Runtime library support

GWT supports only a small subset of the classes available in the Java 2 Standard and Enterprise Edition libraries, as these libraries are quite large and rely on functionality that is unavailable within web browsers. To find out exactly which classes and methods are supported for core Java runtime packages, see the GWT JRE Emulation Reference.

Tip: You will save yourself a lot of frustration if you make sure that you use only translatable classes in your client-side code from the very beginning. To help you identify problems early, your code is checked against the JRE emulation library whenever you run in development mode. As a result, most uses of unsupported libraries will be caught the first time you attempt to run your application. So, run early and often.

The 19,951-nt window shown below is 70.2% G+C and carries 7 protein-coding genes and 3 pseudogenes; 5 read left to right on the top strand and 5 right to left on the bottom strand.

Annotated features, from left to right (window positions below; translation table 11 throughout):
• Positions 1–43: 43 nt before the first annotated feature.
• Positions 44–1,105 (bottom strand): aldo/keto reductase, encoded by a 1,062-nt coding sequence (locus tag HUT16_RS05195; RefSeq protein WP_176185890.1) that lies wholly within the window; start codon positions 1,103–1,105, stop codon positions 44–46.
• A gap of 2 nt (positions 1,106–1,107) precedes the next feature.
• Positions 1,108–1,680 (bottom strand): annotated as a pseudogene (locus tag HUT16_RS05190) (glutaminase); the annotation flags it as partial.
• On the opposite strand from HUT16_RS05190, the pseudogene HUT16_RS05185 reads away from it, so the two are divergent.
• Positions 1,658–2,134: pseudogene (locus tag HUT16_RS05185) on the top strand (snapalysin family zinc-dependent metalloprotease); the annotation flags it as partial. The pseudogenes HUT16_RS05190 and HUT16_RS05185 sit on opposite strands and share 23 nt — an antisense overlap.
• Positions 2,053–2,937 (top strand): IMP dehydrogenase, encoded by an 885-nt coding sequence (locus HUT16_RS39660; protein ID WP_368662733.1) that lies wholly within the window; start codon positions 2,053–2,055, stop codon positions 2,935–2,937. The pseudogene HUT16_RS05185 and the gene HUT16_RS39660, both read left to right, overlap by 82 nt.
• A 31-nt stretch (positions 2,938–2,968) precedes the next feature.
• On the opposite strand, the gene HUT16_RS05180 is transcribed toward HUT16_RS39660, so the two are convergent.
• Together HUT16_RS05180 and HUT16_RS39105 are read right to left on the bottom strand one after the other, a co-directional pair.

Differences between JRE and emulated classes

Some specific areas in which GWT emulation differs from the standard Java runtime:

  • Serialization: Java serialization relies on a few mechanisms that are not available in compiled JavaScript, such as dynamic class loading and reflection. As a result, GWT does not support standard Java serialization. Instead, GWT has an RPC facility that provides automatic object serialization to and from the server for the purpose of invoking remote methods.
Note: For a list of JRE classes that GWT can translate out of the box, see the GWT JRE Emulation Reference.

Classes that provide similar functionality

In some classes, the functionality of the class is too expensive to be emulated entirely, so a similar routine in another package is provided instead. Here are some commonly used routines that provide a subset of the native JRE functionality: